The one negative consideration is that this story isn’t going to play itself out in the next couple of months.  The company remains supply constrained and are relying on inventory for sales.  While the details about the manufacturing partner are great, its going to be a while before they are producing new product.  The company said the fourth quarter of 2017, which I believe is probably conservative, but regardless new product is still some time off.

Nevertheless, with a positive response from customers and the path to new product clearing, I suspect we will see the stock move higher as we inch towards that date.  My hope is that we eventually get the stock back to the $20 level, where it was before the roof caved in.

What I sold

I reduced my positions in Air Canada, Granite Oil and Intermap.  Air Canada and Granite continue to be slow to develop.  I did like what I read from Granite’s second quarter earnings release on Friday, and I may add to the position again in the coming days.

Air Canada just continues to lag regardless of what results they post.  I’m keeping what amounts to a start position here, but after seeing the stock struggle for the better part of two years even as the business continues to improve, I just don’t know what it will take for a re-valuation to occur.

Intermap just keeps dragging along with no financing in place.   I sold a little Intermap in the high 30’s but mostly decided to reduce after lackluster news along with the quarterly results released Friday.

In all three cases there is also the consideration that I have come across a number of new ideas as I discussed above and prefer to make room for them.

I also sold Iconix in mid-July but bought back my position before earnings.  However, as I am want to do, I neglected to add back the position in my tracking portfolio and didn’t realize that I had not done so until I reviewed the positions this weekend.  So I will add it back Monday morning.

Portfolio Composition

Click here for the last four weeks of trades.

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Week 254: Just a Bunch of Company Updates

Portfolio Performance

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week-254-Performance

Top 10 Holdings

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See the end of the post for my full portfolio breakdown and the last four weeks of trades

Thoughts and Review

First some house keeping.  RBC’s has added new tools to make it easier to show performance for practice accounts.  I’ve maintained my portfolio manually through an excel spreadsheet for the last couple of years because RBC screws up the purchase values on their portfolio holding page and the gain/loss on individual stocks are, at times, ridiculous (my average cost is sometimes negative).

Recreating the results, even after building a visual basic routine to update the month of trades, was quite cumbersome, so I welcome these new tools.   At the beginning of the post I showed a list of my top ten holdings and below are all my positions, both are from the new tools.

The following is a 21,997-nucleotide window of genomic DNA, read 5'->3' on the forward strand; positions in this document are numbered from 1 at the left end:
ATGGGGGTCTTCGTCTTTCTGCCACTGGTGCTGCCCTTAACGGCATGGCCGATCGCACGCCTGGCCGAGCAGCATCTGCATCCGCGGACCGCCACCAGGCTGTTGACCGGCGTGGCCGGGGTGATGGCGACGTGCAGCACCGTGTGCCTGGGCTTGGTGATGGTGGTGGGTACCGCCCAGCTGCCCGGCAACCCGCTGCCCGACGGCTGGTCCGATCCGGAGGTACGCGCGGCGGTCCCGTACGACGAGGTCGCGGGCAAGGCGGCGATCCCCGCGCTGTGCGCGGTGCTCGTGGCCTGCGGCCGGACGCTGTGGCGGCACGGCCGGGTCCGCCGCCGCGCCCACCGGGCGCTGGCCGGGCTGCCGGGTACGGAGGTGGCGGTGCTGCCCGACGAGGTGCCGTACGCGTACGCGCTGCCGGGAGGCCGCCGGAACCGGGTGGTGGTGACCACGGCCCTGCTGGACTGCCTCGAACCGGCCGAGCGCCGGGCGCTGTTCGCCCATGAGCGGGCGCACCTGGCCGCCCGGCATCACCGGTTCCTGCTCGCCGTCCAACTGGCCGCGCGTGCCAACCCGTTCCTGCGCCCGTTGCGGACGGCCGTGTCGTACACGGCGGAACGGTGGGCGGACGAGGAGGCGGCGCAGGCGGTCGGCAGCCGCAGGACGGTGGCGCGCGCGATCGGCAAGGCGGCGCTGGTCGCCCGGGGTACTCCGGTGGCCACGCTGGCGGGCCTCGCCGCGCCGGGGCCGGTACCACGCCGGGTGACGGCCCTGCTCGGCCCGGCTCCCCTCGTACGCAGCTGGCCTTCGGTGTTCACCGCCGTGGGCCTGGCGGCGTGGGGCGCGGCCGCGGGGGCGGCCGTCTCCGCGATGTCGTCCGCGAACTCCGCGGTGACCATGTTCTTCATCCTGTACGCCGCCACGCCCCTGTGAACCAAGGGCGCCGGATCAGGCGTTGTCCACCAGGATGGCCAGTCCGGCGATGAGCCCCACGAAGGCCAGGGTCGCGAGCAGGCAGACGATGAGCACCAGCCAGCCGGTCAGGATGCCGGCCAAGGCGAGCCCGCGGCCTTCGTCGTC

The only information that is lost in this new format are the position by position gains and losses. While this is unfortunate, its so much less work compared to the process I had to go through before that this is how its going to be.

With that said…

I didn’t purchase any new stock in the last month so this is going to be a bit of a boring update.  I’ve be dedicated the space below to a discussion of a few of my larger and/or more interesting positions.

With April/May being an earnings period, there is a lot of information to consume.  I had mostly good news from the companies in my portfolio. I’ve tried to stick to names with solid operating momentum, staying away from those that might be turning it around but where good news has yet to trickle out.  And that has served me well.

As I have remarked before, my portfolio has been sitting in a holding pattern for the better part of a year.  While I am still waiting on a break out from the range, I feel better about the stocks I own than I have for a while.  Not all of them will pan out of course, but a few will, and hopefully 1 or 2 will be the multi-baggers that I depend on for out-performance.

Radcom

There is a lot to write about Radcom.

Radcom’s first quarter results were fine.  The company had revenue of $6.5 million and generated non-GAAP income of 15 cents per share. Perhaps the only negative about the quarter came out in a subsequent filing, that over $5 million came from their Tier 1 client, AT&T.

For the first time the company provided revenue guidance for the full year, a range of $28-$29.5 million.  They said that they were very confident in their ability to achieve this guidance as 80% of it was already secured with contracts.  In a later filing they said that 50% of their revenue in 2016 would come from North America.

Putting that together, Radcom is saying that they will generate about $14-$15 million from AT&T, and another $14 million from their existing non-NFV deployment.

Overall this is all as expected to slightly positive.   But the quarterly results and guidance don’t begin to tell the whole story here.  In fact what is most telling about guidance is what is left out; it does not include any contribution from additional Tier 1 service providers.

The company is actively pursuing additional Tier 1 customers for their virtual probe solution (MaveriQ).  They said they are in discussions with carriers from North America, Western Europe and APAC.  I’ve heard that the number of Tier 1’s is in the range of a handful.

It was reiterated on the conference call that MaveriQ is well ahead of its peers. Competitors either haven’t rolled out an NFV product, or if they have they don’t have real world implementation on it, and it is still tied to hardware.